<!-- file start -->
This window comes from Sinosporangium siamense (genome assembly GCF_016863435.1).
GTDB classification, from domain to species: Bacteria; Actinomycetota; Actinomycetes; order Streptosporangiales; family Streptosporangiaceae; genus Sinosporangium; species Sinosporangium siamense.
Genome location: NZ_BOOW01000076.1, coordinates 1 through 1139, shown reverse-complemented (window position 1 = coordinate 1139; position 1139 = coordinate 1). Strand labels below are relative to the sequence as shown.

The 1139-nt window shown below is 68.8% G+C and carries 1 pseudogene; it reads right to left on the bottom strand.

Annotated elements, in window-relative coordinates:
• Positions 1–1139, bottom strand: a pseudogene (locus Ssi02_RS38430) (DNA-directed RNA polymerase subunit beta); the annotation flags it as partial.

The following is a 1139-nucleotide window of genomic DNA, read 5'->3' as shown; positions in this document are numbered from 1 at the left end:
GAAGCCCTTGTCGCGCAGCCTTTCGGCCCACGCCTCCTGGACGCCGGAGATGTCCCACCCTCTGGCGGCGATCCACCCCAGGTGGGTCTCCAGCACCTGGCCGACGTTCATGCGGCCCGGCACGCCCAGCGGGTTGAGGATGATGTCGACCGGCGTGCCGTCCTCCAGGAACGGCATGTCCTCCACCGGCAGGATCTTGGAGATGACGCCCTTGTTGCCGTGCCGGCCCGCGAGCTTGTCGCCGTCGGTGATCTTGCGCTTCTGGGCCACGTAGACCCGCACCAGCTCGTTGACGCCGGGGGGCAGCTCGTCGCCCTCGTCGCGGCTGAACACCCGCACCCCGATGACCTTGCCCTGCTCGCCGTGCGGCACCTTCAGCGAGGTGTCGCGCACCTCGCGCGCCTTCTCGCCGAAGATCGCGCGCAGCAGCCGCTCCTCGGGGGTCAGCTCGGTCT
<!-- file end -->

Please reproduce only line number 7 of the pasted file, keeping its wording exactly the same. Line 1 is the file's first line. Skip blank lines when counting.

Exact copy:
The following is a 1139-nucleotide window of genomic DNA, read 5'->3' as shown; positions in this document are numbered from 1 at the left end: